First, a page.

During the initial creative discussions, we considered the first-person, role-playing, and real-time strategy genres but finally settled on a third-person action title. We wanted this game to heavily focus on what went on behind the scenes and in the living world. Not the ordering around but rather the actual activities that the order takers had to do on a daily basis to move the family interests forward. Additionally, the third-person perspective lets you be the star of the game. This gives the game more of an emotional impact and really draws you further into the gameworld.
This open, living world is so interesting that I would rather walk! There is a driving element of gameplay, but it isn't the focus. Stealing cars was not appropriate to the era. Plus, when you're in the car you miss so much of the world. We want you to walk the streets and experience the realities of the life that you have created through how you play the game. If you are more violent, the world you live in becomes more violent. If you play in a more balanced way, the streets are more balanced, and people are not as prone to draw guns and shoot.
To put it another way, we are creating a world with a memory and a world with consequences. When we push these two dimensions, the world starts to feel alive--it has feelings and becomes more dynamic. Many game makers in this genre set out to create life as we know it and then fall hopelessly short. Our model represents a significant innovation beyond what has shipped to date.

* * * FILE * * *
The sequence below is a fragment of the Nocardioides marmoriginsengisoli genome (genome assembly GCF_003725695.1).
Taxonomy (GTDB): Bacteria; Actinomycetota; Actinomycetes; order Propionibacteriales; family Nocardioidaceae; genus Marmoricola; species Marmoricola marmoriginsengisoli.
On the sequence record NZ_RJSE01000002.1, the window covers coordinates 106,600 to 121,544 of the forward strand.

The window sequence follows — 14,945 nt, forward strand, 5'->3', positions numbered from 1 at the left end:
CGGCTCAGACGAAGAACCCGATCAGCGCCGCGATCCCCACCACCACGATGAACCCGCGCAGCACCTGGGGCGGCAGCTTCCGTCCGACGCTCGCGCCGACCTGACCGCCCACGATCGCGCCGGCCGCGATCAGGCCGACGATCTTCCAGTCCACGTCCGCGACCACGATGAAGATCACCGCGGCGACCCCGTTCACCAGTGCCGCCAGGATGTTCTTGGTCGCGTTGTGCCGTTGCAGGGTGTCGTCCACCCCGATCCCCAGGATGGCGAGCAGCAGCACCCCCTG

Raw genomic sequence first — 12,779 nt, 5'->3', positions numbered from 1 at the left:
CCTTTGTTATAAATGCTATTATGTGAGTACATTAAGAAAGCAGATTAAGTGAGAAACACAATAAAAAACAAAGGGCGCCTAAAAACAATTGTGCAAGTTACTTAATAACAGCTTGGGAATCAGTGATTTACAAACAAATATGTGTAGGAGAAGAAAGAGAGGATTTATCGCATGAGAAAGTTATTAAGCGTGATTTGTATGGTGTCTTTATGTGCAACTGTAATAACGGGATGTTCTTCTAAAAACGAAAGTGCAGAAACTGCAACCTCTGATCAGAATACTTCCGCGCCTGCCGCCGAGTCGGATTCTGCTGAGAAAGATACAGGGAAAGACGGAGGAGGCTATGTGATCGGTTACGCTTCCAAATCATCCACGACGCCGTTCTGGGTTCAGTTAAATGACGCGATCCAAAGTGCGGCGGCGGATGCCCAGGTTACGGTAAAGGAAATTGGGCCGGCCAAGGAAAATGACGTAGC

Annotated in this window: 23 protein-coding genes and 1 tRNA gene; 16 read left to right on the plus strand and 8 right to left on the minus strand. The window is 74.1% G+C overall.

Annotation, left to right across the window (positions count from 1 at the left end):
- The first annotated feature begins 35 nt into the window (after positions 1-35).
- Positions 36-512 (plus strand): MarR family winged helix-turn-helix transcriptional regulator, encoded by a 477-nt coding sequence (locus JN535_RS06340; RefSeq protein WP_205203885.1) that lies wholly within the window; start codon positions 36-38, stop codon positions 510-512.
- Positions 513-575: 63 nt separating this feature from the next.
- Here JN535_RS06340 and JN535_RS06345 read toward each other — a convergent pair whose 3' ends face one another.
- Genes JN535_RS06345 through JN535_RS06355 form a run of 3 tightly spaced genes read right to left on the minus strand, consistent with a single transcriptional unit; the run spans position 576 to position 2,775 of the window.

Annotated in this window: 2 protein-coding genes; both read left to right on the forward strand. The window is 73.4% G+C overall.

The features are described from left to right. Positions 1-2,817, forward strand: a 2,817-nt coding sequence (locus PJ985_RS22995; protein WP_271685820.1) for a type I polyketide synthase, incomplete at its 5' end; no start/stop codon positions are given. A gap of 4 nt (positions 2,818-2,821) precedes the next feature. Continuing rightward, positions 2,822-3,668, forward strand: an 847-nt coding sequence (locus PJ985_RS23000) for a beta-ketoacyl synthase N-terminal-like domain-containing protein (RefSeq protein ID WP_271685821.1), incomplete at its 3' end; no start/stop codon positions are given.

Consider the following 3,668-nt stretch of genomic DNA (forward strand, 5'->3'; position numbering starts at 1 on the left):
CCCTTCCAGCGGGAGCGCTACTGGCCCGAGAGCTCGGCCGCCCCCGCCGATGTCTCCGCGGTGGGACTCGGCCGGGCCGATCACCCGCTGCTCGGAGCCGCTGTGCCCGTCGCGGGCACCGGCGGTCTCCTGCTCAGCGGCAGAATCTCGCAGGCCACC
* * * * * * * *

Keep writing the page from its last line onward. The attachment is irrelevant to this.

We are currently pushing hard in the main production phase of this project. We are working long hours and focusing all of our attention on the building process. We have a great team of people who are all dedicated to making our creative vision come to life. Right now they are focused on getting all the characters up and running and on the neighborhoods and venues and gameplay and UI and... It is a very busy and exciting time on our team.
Within the team we follow very simple principles, which we established long, long ago: Have fun, try hard, work smart, and play our positions. These four simple rules have guided us as teams and individuals for more than two years. They have allowed us to create an open- and living-world game with significant innovations in controls, living-world behaviors, and emotional investment. When we are done, we want to be respected for our approach, our courage to take the game beyond expectations, and for the excellence of our results. Above all, the game must be fun. If the core mechanics are great, then people will play and not even realize why they are having so much fun.
I'm kicking off this diary series, and I hope that you all keep coming back to it. Many members of our team will be contributing to it, giving you the opportunity to learn about the development and creative process for The Godfather and for games in general. You will get to live the life of the Godfather team and then live the life of the Corleone family in the game itself.
Making anything truly great isn't easy. It takes a ton of work and tremendous creative energy. It takes an exceptional team of individuals who pull together to accomplish something special. We have that team, and we are making that game. I'm sure that all the gamers out there will enjoy the results. When you do, and that smile comes to your face, we will know and we will be proud of our efforts.